People walk out of these schools thinking that they can take on the world, when they can't even throw a decent punch. If they knew how defenceless they were, perhaps they'd use more common sense and stay out of trouble.

A martial arts school that will tell you it's all about self defense probably isn't a place you want to train in the first place. Theory, of course, is only any good if it's accompanied by enough sparring to put it to good use. If you know how to fight, one way or the other, the hardest part is just being confident about it, and knowing you can take and return blows if necessary. Once you've got a good grasp of fighting someone in a controlled scenario, it's not a big stretch to go from knocking-each-other-around-with-padded-gloves-and-shinguards to modifying those techniques to cause massive harm, if needed. Just shift that leg kick a few inches south, and strike to the knee instead of the thigh. Or throw the ridge-hand strike without a glove, and hit right up in the neck, or so on and so forth. And as far as legal and ethical consequences, well, that's really more of a personal responsibility. No martial arts teacher can tell you when it's justified to use force, because that's a personal decision.

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Re: The Martial Arts Thread

Postby BlackSails » Fri Aug 08, 2008 2:42 pm UTC

bieber wrote:You'd be surprised how little time it actually takes to "neutralize an opponent" when you're talking about bare-knuckle or bare-foot contact, especially when you consider the fact that your typical assailant probably has no idea how to actually fight. And as an added bonus, if you achieve a standing up knockout, you're still standing up at the end of it, which is immensely helpful if you don't want to have your head caved in while you're lying helpless on the ground.


I wouldnt be surprised at all. Tell me though, when is the last time you knocked out a training partner?

In any case, it's not like I'm trying to introduce some ground-breaking new concept here: it's common knowledge that groundfighting in a typical, real-world fight is a really, really bad idea.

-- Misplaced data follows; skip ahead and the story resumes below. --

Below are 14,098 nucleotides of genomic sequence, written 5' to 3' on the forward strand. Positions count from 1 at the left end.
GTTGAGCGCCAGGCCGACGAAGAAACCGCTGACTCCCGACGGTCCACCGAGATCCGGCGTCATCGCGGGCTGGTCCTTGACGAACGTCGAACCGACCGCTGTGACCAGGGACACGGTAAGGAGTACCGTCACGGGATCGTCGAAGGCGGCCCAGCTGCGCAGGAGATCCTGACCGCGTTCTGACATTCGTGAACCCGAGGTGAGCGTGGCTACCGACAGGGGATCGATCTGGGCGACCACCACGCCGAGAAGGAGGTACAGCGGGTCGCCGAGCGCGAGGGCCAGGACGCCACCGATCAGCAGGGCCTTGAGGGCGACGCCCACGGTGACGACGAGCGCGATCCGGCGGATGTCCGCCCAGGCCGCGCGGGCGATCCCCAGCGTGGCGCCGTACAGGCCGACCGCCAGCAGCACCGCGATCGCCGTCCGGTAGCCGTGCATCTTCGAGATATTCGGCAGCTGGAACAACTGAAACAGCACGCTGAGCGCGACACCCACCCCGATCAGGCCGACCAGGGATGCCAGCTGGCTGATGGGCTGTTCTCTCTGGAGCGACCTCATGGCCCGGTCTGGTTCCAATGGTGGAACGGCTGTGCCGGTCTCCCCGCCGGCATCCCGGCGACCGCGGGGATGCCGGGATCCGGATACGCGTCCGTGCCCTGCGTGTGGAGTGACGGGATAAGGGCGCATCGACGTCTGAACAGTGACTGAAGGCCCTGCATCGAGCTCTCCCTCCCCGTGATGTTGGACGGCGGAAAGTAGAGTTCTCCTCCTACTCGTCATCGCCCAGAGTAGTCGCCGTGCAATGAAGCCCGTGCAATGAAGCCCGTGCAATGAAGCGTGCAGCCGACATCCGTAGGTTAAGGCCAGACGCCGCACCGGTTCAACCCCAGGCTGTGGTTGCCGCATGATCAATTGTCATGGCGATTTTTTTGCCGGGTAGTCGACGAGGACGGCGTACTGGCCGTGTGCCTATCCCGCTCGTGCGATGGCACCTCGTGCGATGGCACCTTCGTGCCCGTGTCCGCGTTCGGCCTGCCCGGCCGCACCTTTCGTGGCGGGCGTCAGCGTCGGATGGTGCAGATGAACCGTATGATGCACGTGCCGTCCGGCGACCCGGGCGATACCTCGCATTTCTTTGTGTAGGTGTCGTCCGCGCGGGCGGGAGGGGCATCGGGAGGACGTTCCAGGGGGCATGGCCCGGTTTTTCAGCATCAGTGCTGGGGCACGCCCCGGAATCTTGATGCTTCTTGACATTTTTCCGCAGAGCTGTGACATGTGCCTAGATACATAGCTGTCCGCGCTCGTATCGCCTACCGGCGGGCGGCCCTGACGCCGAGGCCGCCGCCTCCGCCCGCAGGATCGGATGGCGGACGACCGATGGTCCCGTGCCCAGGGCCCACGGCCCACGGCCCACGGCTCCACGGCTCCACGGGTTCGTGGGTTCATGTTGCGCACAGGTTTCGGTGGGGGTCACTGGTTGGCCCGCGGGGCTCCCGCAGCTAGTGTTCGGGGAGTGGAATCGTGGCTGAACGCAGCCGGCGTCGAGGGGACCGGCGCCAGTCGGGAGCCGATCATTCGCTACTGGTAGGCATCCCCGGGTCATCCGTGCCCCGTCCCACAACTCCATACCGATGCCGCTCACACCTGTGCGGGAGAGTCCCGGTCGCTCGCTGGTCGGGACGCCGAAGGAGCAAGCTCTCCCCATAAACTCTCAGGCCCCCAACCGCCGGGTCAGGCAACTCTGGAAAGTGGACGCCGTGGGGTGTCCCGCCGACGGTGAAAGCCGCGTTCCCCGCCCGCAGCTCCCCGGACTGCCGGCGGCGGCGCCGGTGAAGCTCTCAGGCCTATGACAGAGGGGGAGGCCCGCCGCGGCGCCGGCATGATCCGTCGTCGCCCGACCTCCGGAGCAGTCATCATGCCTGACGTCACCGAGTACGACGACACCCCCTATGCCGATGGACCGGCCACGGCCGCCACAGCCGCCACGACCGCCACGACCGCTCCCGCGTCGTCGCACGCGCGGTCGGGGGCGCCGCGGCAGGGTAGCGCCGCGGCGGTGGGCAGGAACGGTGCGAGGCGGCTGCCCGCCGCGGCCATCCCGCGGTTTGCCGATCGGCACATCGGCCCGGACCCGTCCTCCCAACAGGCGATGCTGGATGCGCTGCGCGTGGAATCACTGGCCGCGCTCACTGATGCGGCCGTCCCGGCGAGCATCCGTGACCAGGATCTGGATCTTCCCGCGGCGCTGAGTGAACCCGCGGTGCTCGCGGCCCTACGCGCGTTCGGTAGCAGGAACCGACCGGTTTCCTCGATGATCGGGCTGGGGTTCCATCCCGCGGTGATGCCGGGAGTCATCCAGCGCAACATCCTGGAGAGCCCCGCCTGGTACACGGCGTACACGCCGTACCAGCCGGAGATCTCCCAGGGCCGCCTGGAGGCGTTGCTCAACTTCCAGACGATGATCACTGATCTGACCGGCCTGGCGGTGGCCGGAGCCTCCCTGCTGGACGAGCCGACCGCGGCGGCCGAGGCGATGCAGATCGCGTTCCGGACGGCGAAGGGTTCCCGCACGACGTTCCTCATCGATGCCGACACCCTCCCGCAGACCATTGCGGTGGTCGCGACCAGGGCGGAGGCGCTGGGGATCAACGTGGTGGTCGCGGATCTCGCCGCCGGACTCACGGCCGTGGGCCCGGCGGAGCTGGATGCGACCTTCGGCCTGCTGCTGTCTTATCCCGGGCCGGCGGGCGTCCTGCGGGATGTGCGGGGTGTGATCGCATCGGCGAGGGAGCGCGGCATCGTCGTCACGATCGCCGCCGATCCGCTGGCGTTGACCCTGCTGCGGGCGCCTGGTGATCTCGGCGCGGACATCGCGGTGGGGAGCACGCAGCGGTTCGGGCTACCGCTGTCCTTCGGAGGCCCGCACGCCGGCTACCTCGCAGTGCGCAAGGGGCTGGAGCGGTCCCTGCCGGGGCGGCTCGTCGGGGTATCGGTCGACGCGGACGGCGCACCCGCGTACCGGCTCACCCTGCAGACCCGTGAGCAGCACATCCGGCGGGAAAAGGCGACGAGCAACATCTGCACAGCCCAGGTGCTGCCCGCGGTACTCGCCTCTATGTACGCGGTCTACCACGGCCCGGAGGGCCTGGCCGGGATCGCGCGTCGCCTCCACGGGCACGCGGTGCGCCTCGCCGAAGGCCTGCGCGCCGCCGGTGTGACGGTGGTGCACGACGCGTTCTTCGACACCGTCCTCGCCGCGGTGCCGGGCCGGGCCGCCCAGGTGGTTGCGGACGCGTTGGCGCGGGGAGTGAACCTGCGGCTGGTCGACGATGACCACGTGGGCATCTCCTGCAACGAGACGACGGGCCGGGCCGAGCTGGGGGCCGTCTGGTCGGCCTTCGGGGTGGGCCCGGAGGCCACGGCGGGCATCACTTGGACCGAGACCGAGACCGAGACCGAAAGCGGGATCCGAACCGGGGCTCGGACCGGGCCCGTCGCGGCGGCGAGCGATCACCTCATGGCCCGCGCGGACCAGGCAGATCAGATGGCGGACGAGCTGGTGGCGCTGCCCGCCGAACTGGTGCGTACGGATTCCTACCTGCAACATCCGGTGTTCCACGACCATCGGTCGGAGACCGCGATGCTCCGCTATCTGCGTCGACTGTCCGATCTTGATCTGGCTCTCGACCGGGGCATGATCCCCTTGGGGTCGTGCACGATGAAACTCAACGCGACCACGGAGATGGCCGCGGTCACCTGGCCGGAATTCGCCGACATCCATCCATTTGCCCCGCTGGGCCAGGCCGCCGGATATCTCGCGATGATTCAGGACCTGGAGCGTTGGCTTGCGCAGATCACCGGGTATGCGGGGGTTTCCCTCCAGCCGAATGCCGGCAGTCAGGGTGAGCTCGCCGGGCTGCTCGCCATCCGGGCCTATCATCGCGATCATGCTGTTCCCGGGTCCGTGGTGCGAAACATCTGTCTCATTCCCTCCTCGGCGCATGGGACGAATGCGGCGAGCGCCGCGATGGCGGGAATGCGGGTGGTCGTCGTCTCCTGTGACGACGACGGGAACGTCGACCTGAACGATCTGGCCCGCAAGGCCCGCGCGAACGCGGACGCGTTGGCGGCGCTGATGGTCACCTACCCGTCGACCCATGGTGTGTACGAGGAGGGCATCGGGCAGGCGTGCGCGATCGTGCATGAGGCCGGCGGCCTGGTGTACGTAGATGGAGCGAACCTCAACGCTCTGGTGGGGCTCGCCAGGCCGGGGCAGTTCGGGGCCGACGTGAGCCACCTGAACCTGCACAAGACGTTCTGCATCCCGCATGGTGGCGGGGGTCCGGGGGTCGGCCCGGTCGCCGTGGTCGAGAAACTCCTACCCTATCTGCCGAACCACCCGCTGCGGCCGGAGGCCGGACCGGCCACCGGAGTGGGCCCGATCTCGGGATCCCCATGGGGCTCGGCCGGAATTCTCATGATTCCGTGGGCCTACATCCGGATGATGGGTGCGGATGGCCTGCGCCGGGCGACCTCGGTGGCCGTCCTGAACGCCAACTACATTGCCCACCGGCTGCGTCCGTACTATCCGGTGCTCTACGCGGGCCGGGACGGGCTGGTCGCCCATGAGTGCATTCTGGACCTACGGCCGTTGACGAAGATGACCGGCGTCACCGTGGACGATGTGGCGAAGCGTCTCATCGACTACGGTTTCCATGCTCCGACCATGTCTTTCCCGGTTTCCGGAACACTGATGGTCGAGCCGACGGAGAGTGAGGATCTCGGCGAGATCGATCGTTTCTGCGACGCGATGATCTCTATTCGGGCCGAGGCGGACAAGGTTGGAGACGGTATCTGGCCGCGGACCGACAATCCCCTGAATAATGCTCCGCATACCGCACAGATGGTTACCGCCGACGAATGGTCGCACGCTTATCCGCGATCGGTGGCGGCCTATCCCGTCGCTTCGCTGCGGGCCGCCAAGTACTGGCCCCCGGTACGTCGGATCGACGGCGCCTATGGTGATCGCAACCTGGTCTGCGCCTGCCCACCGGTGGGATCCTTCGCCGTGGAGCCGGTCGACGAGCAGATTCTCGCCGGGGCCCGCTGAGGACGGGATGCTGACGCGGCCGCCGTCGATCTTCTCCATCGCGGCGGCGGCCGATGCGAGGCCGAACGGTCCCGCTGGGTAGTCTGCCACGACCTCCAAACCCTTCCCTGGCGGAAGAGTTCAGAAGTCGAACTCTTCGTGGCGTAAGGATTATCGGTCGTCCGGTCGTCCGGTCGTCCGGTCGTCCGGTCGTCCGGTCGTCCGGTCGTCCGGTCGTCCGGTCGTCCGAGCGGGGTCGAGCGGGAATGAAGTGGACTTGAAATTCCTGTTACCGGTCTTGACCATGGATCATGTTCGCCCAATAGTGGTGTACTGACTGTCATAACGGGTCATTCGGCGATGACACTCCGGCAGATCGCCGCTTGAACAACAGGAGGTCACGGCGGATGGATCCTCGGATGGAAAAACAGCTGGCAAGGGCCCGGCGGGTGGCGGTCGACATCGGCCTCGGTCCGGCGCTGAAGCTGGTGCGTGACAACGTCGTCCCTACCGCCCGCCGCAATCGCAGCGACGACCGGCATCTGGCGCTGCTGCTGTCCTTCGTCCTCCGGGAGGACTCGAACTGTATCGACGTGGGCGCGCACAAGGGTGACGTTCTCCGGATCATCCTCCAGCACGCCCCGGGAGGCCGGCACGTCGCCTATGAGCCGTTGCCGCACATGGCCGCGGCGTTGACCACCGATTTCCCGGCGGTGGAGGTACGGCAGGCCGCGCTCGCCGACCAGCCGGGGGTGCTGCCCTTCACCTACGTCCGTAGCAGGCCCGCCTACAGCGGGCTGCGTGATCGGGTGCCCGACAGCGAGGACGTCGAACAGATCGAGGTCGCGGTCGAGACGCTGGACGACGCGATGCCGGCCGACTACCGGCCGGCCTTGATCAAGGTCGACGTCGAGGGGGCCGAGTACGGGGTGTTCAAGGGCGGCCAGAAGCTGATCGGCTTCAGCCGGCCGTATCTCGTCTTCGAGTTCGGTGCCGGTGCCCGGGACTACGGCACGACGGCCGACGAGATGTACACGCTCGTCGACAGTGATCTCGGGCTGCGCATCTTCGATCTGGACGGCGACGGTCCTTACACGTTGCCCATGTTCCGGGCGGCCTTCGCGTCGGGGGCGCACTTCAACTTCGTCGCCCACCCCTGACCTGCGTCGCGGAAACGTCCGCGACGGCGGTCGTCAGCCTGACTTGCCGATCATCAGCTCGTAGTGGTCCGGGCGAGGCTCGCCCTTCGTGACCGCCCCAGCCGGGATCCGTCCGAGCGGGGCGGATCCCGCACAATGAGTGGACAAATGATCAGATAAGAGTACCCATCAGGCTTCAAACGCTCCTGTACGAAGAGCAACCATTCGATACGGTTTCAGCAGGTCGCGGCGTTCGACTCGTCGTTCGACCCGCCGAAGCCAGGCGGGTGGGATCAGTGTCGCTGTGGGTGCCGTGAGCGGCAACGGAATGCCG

And it was "common knowledge" before UFC 1, when Gracie destroyed everyone, that a grappler would always lose to a striker, because you can just knee them in the face when they try to take you down.

If an opponent tries to take you down, you better either know how to sprawl, or how to fight on the ground. Otherwise, the fight will likely look like this:

Kung Fu Master/Generic Striker: Feints, kicks grappler.
BJJer/Samboist/Generic Grappler: Shoots in, double leg takedown.
Striker: Goes for knee to the face, misses (its a very low percentage move) or elbow to the spine (doesnt actually work)
Grappler: Passes guard, (striker doesnt know how to stop that)
Grappler: Breaks whatever bones he wants, or just sits on Striker's chest and does ground and pound.

This is how many of the fights in UFC1 went. This is why people like Anderson Silvia and Lyoto Machida, both excellent strikers (Silvia is a muay thai expert, and Machida is a karate expert), also have black belts in BJJ.

Nath wrote:Running away should be plan A whether you're fighting one opponent or ten. Even if you think you can win. Self defence only applies when, for whatever reason, you have no other options. The use of force when there are alternatives is fighting, not self defence.


Little practice time is devoted to facing a determined attacker who doesn't tell you in advance what he's planning

This is what is known as "sparring" against a "fully resisting opponent."